Many American auto manufacturers are shifting expensive models away from front wheel drive. The Chrysler 300 and almost the entirety of the Cadillac lineup are some examples of cars once only offered in front wheel drive form, now coming off showrooms in a rear or all wheel drive layout.
Advantages of front wheel drive
- Packaging efficiency: the powertrain is a single unit contained in the engine compartment of the vehicle, obviating the need to devote interior space for a driveshaft tunnel or rear differential and increasing the volume available for passengers and cargo.
- Cost: Fewer components overall.
- Improved drivetrain efficiency: the direct connection between engine and transaxle reduce the mass and mechanical inertia of the drivetrain compared to a rear-wheel drive vehicle with a similar engine and transmission, allowing greater fuel economy.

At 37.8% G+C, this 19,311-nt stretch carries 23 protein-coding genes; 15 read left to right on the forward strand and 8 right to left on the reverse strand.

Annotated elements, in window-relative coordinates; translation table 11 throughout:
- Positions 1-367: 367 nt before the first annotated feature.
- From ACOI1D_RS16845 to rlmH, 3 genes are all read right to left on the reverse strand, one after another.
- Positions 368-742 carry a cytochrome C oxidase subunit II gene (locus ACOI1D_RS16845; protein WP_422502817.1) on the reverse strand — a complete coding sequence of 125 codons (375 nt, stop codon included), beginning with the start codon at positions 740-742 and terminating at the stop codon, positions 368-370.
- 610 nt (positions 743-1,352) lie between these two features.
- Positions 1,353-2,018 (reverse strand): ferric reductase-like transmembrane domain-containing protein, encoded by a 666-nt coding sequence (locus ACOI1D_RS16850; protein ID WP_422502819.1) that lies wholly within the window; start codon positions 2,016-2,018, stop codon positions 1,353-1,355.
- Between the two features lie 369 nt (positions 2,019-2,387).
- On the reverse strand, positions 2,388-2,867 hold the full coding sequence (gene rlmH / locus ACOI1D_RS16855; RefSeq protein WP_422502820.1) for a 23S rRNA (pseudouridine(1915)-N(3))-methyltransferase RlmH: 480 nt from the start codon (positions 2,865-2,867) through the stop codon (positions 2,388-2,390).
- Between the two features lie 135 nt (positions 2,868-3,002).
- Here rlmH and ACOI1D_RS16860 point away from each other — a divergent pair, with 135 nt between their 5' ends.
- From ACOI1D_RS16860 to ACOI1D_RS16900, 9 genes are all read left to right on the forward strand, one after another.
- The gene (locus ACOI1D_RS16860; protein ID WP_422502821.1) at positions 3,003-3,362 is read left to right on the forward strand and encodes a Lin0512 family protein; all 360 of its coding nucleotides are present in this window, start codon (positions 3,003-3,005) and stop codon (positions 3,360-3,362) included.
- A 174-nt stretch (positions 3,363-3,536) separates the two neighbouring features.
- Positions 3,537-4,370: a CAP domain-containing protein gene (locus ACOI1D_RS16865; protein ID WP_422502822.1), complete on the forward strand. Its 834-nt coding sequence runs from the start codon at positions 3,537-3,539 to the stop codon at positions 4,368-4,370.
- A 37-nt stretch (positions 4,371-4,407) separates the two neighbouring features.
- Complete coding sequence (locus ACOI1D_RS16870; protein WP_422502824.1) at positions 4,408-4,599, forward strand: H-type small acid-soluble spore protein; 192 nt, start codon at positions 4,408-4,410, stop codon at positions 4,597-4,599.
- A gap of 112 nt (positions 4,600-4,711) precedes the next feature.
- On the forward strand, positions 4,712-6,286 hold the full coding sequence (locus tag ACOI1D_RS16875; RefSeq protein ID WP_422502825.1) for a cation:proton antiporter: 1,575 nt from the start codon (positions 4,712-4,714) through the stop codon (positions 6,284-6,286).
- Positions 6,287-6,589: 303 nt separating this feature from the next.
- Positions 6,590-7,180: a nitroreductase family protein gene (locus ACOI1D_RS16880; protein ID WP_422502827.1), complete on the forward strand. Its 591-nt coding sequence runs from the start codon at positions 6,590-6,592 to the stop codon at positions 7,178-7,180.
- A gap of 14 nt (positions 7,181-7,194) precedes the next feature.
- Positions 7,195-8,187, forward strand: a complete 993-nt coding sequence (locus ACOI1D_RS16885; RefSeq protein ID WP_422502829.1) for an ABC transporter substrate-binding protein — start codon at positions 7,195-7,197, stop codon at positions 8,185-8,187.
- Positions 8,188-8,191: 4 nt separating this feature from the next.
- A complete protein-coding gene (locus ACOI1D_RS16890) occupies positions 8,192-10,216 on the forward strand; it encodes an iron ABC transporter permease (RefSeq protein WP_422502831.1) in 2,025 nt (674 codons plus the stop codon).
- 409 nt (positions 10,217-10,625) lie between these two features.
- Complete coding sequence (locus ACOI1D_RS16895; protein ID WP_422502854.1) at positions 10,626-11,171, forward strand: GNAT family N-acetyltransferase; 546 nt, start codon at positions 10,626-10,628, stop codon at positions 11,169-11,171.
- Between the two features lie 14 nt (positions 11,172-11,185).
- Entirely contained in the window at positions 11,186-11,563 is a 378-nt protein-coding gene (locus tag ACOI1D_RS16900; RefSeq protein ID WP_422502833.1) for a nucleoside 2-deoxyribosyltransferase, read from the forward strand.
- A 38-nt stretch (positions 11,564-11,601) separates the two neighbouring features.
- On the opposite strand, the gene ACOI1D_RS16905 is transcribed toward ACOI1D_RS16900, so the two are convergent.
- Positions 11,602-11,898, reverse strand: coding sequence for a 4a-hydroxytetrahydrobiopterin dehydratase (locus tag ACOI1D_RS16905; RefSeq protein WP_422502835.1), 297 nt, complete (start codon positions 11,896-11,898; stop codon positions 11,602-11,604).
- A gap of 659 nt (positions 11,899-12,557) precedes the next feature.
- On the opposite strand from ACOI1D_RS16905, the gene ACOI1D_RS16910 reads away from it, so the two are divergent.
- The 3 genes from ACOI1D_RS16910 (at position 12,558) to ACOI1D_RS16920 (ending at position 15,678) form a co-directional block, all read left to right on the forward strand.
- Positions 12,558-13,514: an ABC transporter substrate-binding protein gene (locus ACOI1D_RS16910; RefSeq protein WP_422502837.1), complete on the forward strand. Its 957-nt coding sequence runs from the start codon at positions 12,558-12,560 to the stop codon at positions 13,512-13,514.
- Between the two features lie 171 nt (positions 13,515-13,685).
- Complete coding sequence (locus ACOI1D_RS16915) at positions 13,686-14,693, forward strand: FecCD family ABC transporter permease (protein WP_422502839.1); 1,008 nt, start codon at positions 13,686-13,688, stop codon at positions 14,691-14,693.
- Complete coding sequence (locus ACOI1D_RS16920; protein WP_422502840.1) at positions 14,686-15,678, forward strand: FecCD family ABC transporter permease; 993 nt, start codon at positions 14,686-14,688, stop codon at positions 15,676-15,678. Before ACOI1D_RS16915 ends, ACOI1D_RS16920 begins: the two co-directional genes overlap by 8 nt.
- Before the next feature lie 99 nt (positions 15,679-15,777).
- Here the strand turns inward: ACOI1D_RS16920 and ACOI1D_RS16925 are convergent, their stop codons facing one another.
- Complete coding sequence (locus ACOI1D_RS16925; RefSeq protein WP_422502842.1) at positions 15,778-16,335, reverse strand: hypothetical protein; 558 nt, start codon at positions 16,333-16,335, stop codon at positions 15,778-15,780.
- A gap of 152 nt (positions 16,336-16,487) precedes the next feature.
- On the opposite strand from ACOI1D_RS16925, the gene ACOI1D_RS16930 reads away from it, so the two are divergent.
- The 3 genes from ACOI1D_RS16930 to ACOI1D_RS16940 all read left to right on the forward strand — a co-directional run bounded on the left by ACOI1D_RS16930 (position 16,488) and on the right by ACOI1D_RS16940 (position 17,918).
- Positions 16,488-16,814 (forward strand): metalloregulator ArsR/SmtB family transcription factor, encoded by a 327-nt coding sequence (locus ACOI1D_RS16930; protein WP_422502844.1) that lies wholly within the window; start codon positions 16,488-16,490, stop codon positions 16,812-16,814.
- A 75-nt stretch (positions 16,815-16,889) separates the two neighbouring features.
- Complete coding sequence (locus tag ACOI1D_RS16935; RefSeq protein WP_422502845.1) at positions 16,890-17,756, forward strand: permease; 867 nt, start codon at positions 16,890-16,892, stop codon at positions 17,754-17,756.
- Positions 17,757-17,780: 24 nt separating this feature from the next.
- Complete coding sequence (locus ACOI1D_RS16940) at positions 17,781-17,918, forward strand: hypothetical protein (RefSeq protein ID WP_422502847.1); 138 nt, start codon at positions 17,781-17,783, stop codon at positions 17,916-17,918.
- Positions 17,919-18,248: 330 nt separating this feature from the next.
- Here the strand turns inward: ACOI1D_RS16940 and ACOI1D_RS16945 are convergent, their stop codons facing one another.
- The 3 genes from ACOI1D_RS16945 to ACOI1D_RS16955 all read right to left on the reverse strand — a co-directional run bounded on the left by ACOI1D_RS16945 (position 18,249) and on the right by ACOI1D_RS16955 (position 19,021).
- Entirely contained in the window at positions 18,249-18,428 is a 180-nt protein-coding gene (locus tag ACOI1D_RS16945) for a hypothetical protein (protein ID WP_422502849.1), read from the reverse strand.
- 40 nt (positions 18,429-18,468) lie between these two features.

- Assembly efficiency: the powertrain can be often be assembled and installed as a unit, which allows more efficient production.
- Slippery-surface traction: placing the mass of the drivetrain over the driven wheels improves traction on wet, snowy, or icy surfaces.
- Predictable handling characteristics: front-wheel drive cars, with a front weight bias, tend to understeer at the limit, which is commonly believed to be easier for average drivers to correct than terminal oversteer, and less prone to result in fishtailing or a spin.
- Better crosswind stability.
- Tactile feedback via the steering wheel informing driver about if a wheel is slipping.
Disadvantages of front wheel drive
- The center of gravity of the vehicle is typically further forward than a comparable rear-wheel drive layout. In front wheel drive cars, the front axle typically supports around 2/3rd of the weight of the car (quite far off the "ideal" 50/50 weight distribution). This is a contributing factor towards the tendency of front wheel drive cars to understeer.